In response to the lack of community engagement, Middle East activists quickly mobilized to form a grass-roots advocacy group called Save Middle East Action Committee (SMEAC). Since its creation, SMEAC has been instrumental in negotiating with EBDI for a fair relocation package and opposing a Phase I demolition plan that remaining community members feared would compromise their health. Over the past five years, SMEAC has also demanded greater transparency from EBDI. One of the most common frustrations with the process is the lack of clarity regarding timeframes and plans. As recently as last year, some residents were still not sure if their houses would remain standing. Some didn’t know when they would need to move or when they would receive their relocation packages. These folks were left in an extended state of limbo in which they had to wonder whether or not they should fix a hole in their roof, or where their children would go to school.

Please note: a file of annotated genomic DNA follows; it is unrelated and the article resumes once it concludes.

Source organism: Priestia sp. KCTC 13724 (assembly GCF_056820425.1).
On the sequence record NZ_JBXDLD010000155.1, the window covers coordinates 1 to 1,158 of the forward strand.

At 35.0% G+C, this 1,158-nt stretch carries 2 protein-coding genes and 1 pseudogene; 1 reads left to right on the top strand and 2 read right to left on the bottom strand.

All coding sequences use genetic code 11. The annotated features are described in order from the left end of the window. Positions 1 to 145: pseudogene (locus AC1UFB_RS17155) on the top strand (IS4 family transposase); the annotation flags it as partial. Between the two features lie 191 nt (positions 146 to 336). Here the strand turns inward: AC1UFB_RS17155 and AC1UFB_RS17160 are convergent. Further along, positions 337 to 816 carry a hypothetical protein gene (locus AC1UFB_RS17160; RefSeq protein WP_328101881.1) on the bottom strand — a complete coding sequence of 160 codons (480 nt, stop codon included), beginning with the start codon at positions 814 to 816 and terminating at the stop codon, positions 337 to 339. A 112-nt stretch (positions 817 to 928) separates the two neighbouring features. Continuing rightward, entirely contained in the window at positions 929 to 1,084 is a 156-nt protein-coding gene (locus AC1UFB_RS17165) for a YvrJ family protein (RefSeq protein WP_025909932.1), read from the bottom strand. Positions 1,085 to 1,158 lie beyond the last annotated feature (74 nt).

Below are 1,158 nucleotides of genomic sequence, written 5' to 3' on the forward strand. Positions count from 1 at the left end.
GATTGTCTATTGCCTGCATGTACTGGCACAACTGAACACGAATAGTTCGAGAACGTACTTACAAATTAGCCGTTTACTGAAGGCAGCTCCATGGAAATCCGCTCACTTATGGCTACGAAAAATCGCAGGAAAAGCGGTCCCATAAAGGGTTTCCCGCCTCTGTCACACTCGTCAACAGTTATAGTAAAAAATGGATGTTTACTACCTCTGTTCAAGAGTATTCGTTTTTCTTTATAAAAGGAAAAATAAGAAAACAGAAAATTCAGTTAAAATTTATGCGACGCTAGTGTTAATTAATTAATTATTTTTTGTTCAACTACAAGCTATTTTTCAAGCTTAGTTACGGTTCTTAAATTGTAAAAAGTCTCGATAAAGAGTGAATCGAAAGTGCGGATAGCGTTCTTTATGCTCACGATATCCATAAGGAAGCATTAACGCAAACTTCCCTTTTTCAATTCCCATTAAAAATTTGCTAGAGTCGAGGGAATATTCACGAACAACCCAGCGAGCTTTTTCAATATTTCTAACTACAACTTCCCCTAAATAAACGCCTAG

The manner in which Johns Hopkins implements its brand of urban redevelopment, regardless of whether or not its blueprint offers promise, perpetuates existing anxieties held by African Americans in East Baltimore. In excluding community voices throughout the process, the architects of the plan undermine their own stated goals: to create a “model of inclusive city rebuilding” and “save” a neighborhood. An anecdote from Middle East resident, Nia Redmond, published in a 2003 Baltimore City Paper article, encapsulates the erosion of trust between Hopkins and East Baltimore: